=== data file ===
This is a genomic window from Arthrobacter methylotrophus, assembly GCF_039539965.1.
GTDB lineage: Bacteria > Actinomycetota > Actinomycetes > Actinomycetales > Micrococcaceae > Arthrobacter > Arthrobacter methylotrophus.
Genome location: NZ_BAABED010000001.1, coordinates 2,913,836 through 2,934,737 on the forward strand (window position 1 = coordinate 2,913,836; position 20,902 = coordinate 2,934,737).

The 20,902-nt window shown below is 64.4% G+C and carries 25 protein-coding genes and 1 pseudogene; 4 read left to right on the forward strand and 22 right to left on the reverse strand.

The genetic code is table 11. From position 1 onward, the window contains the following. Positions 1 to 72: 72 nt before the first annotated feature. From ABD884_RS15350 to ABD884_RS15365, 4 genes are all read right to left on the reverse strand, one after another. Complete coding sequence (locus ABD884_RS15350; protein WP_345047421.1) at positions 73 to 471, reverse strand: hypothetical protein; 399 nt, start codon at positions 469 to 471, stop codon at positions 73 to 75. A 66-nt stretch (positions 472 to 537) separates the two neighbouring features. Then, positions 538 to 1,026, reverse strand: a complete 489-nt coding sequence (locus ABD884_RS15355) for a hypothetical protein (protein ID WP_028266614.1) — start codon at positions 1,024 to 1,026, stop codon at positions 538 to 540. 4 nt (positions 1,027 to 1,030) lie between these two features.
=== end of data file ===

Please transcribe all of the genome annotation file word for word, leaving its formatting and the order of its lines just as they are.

This is a genomic window from Arthrobacter methylotrophus, assembly GCF_039539965.1.
GTDB lineage: Bacteria > Actinomycetota > Actinomycetes > Actinomycetales > Micrococcaceae > Arthrobacter > Arthrobacter methylotrophus.
Genome location: NZ_BAABED010000001.1, coordinates 2,913,836 through 2,934,737 on the forward strand (window position 1 = coordinate 2,913,836; position 20,902 = coordinate 2,934,737).

The 20,902-nt window shown below is 64.4% G+C and carries 25 protein-coding genes and 1 pseudogene; 4 read left to right on the forward strand and 22 right to left on the reverse strand.

The genetic code is table 11. From position 1 onward, the window contains the following. Positions 1 to 72: 72 nt before the first annotated feature. From ABD884_RS15350 to ABD884_RS15365, 4 genes are all read right to left on the reverse strand, one after another. Complete coding sequence (locus ABD884_RS15350; protein WP_345047421.1) at positions 73 to 471, reverse strand: hypothetical protein; 399 nt, start codon at positions 469 to 471, stop codon at positions 73 to 75. A 66-nt stretch (positions 472 to 537) separates the two neighbouring features. Then, positions 538 to 1,026, reverse strand: a complete 489-nt coding sequence (locus ABD884_RS15355) for a hypothetical protein (protein ID WP_028266614.1) — start codon at positions 1,024 to 1,026, stop codon at positions 538 to 540. 4 nt (positions 1,027 to 1,030) lie between these two features.